The Doctors discuss the case of a father who bound and gagged his daughter in an attempt to get her to rehab in Mexico. The child, who reportedly was addicted to meth, is now in protective custody and the father faces charges of kidnapping and child endangerment. We welcome chemical dependency counselor Alexis Haines and psychologist and attorney Lisa Strohman to discuss this troubling case.
Is this an example of abuse or a father doing his best with an allegedly addicted child?
Alexis says she considers the father's actions abusive, though she acknowledges he might have had the best of intentions. She feels being tied up and gagged would be extremely traumatizing to the young girl, especially someone who was under the influence.
Lisa says the father exercised very poor judgment with his actions, but says she does not feel the family needs a legal challenge on top of what they appear to be dealing with. She questions if the case would ever be prosecuted because of this. She notes this case highlights what lengths people will go to in order to receive treatment for addiction outside of America, where the cost is usually significantly less than a rehab facility stateside.
Alexis says often the approach of letting a young addict "hit rock bottom" in order to avoid codependent dynamics can mean the young person dies. Instead, she suggests parents need to reach out to a counselor or treatment center in order to find the proper type of care needed for a younger addict.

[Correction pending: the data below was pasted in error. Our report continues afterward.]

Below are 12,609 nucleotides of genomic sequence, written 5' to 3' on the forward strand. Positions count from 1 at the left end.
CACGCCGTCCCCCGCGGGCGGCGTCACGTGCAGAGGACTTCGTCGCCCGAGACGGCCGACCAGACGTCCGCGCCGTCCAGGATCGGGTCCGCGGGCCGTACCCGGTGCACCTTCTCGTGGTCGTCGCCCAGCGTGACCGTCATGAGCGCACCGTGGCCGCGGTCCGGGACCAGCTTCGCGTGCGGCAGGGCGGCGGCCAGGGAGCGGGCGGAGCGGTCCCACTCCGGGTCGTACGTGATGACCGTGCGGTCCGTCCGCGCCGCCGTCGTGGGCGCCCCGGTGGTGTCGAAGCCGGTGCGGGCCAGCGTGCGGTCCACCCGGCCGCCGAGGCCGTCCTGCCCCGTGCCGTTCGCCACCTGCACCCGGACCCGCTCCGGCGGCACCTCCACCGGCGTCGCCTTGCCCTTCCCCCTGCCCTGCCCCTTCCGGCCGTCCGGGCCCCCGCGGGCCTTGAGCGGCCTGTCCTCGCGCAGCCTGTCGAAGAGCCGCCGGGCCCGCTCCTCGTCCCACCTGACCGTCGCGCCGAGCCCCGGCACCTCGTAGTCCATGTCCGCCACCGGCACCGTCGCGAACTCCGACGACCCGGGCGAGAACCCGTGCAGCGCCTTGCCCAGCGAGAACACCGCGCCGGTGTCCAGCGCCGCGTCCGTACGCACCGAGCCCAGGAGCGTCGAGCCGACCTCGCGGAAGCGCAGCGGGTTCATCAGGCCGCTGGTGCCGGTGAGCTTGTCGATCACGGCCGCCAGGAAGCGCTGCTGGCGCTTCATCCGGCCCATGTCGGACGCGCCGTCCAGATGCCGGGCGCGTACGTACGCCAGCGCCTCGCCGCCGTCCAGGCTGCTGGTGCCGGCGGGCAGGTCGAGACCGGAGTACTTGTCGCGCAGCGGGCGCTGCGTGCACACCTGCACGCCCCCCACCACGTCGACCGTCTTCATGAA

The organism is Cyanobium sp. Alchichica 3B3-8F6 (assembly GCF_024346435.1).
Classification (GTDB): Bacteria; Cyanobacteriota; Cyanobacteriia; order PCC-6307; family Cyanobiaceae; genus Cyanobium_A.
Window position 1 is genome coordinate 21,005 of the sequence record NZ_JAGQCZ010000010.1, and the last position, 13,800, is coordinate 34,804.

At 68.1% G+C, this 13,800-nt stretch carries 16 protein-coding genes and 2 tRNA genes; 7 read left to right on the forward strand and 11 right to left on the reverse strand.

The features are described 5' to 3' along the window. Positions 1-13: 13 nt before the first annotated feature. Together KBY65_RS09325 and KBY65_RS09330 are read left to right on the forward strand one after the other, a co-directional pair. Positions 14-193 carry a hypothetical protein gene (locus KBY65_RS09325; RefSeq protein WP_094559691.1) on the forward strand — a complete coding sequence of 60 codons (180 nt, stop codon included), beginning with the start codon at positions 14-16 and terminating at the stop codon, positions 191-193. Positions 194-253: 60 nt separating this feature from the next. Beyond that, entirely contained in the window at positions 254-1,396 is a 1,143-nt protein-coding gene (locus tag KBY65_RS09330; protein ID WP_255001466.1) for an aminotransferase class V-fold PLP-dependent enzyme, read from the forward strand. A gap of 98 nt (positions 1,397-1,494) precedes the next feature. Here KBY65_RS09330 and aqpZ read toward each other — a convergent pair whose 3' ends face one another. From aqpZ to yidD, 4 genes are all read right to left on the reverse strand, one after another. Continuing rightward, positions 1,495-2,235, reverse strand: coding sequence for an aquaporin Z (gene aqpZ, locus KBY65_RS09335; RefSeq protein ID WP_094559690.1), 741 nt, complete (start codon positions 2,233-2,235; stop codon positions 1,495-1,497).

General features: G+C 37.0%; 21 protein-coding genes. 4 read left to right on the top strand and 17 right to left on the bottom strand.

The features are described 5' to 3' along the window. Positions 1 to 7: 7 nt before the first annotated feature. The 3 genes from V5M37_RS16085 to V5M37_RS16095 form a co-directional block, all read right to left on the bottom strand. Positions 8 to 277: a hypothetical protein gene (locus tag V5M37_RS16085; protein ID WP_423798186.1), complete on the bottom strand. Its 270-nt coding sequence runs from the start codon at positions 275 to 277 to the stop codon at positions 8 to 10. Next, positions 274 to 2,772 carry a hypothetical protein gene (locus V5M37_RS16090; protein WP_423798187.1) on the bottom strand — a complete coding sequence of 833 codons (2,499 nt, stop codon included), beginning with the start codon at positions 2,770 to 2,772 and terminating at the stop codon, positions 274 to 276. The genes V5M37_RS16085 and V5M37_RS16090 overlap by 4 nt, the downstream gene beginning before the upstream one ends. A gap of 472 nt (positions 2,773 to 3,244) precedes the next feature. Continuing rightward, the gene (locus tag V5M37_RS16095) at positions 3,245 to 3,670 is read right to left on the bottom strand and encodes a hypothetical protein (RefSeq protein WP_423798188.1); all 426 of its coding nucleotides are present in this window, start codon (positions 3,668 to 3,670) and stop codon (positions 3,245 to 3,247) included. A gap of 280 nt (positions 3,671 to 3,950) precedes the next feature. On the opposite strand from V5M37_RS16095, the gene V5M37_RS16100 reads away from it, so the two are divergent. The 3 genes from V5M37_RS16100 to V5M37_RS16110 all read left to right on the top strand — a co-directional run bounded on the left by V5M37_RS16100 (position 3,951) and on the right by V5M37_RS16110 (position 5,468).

"It takes professionals, as a parent [of an addict] you're not a professional," she says. Alexis shares that her repeated arrests led to her getting treatment as Los Angeles had a drug diversion program in place. "It saved my life," she says.
Lisa agrees and explains in many cases the best method to get an addicted teen help is for the young person to be arrested, which will get them into the system and possibly the help they need.
The entire panel agrees that professional help is vital when it comes to dealing with teen addiction.
*If you or someone you know is struggling with addiction please call the confidential and free National Helpline at 1-800-662-HELP or visit their website.